Long known as “The Nation’s Attic,” the Smithsonian Institution in Washington, D.C., is home to a wonderful collection of our national treasures. I found that out during my first visit to the National Air and Space Museum (NASM) in April 1993. At the time, Gene and Carolyn Shoemaker and I had discovered Comet Shoemaker-Levy 9, but we had yet to learn the true significance of the discovery. It would soon be known that the comet had slightly more than a year of life left before it crashed into Jupiter in July 1994.
The purpose of my visit to the NASM back then was to discuss comet hunting. I ended up being late for a 9:30 a.m. meeting. I had rushed in to the museum, gone through security, and asked directions to the third floor. “Just cross this large room until you reach the elevators,” I was told. Seemed easy enough, but as I began hurrying across the ground floor concourse, the periphery of my vision kept trying to tell me that there were wonders to see. But I hadn’t come to see the exhibits.
That’s when I almost bumped into a particularly large exhibit. I stopped to take a look. It was Columbia, the Apollo 11 command module. For I moment I just stared, thunderstruck. I was a foot away from the spacecraft that carried Armstrong, Aldrin, and Collins to the Moon and back in July 1969! And soaring high above it was the Spirit of St. Louis, Lindberg’s plane that made the first transatlantic flight in 1927. I walked a little farther, and stood alongside Friendship 7, John Glenn’s Mercury capsule that orbited Earth in February 1962. Skylab was nearby. I decided it was well worth being a few minutes late in order to feel this unparalleled sense of humanity’s accomplishment in space.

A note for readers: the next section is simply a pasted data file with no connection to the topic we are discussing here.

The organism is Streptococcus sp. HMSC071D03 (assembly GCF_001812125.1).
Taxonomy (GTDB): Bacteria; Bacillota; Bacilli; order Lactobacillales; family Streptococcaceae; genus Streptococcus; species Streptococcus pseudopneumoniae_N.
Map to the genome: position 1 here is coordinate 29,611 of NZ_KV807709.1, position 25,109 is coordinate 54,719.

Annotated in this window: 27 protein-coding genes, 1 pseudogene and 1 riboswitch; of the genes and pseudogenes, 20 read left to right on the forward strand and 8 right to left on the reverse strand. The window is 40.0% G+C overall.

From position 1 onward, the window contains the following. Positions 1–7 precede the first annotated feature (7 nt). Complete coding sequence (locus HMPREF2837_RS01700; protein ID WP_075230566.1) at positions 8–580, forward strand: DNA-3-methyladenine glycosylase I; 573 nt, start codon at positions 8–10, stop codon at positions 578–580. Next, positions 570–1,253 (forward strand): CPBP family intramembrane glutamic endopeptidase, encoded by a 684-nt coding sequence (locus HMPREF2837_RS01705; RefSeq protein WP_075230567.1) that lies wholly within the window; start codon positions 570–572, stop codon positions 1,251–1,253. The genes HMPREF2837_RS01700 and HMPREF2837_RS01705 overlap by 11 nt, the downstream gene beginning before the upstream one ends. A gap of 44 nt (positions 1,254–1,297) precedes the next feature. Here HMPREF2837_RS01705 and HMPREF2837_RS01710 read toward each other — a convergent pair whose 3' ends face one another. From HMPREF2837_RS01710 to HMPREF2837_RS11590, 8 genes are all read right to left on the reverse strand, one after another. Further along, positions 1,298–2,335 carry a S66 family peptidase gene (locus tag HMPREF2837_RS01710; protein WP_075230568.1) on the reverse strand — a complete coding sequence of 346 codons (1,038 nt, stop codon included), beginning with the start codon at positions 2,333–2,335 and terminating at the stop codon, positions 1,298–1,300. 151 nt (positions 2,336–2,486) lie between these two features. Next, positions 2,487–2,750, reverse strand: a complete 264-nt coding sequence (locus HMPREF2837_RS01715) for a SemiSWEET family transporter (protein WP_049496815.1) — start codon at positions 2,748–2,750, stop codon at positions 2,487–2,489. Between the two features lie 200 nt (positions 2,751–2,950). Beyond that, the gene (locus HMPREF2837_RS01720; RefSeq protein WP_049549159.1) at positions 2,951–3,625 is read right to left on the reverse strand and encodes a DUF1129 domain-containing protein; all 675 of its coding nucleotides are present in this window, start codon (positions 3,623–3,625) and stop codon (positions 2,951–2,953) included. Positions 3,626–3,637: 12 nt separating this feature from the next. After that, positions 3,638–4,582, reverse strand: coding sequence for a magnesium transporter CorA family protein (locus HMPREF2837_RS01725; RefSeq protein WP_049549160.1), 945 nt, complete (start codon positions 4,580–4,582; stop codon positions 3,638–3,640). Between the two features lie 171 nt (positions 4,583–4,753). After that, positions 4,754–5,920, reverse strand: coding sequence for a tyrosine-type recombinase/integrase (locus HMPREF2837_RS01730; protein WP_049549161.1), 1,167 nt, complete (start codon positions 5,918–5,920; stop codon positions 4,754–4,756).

Since the NASM opened in July 1976, its collection has been getting better and better. One of Clyde Tombaugh’s two photographic discovery plates of Pluto resides there. And the museum now boasts William Herschel’s twenty-foot telescope. This is the instrument with which he did most of the observations from the mature part of his career after discovering Uranus with a smaller scope. It is also the telescope that his son John took to Cape Town, South Africa, during the 1830s to chart the southern sky.
My recent visit to the NASM was to give the opening lecture for a 2009 series honoring the International Year of Astronomy. David DeVorkin, curator of the museum’s astronomy collection, asked me to answer the question “Why is astronomy so popular?” When I got started in astronomy that was an easy question to answer. In those days we were headed for the Moon. Today, however, with Moon landing just a memory, the topic is more challenging.
I did think of three good reasons. Astronomy deals with distant places and other times that take us away from the routines of daily life. It forces us to look at the world from the quieter perspective of the sky that is ushered in at sunset, an activity far removed from the evening news and the trivia of the day. Astronomy also deals with unimaginable vastness; giant worlds, fusing suns, great clusters of stars, and superclusters of galaxies. And. at its most basic level, astronomy is accessible to everyone. One cannot be an amateur brain surgeon, but one can easily enjoy a lifetime of success as an amateur astronomer. Without a formal education in the subject, it is possible, and in fact fairly easy, to enter the peaceful, magnificent world of the night sky and spend a lifetime enjoying it.
During my stay in Washington I had a chance to pass by the White House, which reminded me of my January posting here about “Obamastronomy,” and a photo caption suggesting that the White House might have room for a dome on its roof. After returning home I had a little Photoshop fun with a few of my snapshots, as you can see here.
Wouldn’t it be great if every home had an observatory so that we could all reach for the stars?